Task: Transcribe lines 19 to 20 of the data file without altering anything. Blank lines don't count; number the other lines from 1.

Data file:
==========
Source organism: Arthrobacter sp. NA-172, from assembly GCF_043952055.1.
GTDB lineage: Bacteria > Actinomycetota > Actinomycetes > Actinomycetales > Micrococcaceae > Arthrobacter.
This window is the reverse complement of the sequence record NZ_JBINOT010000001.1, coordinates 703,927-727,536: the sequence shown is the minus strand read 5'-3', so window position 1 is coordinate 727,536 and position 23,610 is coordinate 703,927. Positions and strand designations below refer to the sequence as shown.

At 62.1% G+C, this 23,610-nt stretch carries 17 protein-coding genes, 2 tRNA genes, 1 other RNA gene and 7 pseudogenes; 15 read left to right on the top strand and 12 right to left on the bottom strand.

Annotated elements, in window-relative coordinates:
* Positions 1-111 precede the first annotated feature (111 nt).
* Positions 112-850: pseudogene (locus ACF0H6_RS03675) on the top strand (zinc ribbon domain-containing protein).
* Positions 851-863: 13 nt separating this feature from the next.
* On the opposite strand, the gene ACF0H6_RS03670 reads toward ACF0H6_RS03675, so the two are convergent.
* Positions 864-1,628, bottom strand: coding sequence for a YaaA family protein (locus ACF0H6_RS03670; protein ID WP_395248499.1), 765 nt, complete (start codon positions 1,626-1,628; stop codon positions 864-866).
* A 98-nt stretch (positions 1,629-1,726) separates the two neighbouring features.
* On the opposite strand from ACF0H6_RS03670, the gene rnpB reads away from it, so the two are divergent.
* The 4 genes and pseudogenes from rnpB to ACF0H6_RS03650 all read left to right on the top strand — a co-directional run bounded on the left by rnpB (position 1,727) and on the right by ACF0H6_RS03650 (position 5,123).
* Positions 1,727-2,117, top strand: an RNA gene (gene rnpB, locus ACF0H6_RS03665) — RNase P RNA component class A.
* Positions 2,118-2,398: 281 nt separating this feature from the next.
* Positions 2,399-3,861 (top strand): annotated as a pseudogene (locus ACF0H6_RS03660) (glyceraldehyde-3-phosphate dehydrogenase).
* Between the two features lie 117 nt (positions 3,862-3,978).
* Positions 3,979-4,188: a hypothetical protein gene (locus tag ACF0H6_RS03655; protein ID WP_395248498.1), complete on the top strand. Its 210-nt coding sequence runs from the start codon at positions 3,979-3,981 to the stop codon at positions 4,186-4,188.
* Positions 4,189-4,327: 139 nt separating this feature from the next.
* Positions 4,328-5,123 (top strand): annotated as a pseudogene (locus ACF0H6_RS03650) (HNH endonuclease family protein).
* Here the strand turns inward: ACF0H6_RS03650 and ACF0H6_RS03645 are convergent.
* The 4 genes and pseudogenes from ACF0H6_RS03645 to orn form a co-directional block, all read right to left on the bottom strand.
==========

* Positions 4,189-4,327: 139 nt separating this feature from the next.
* Positions 4,328-5,123 (top strand): annotated as a pseudogene (locus ACF0H6_RS03650) (HNH endonuclease family protein).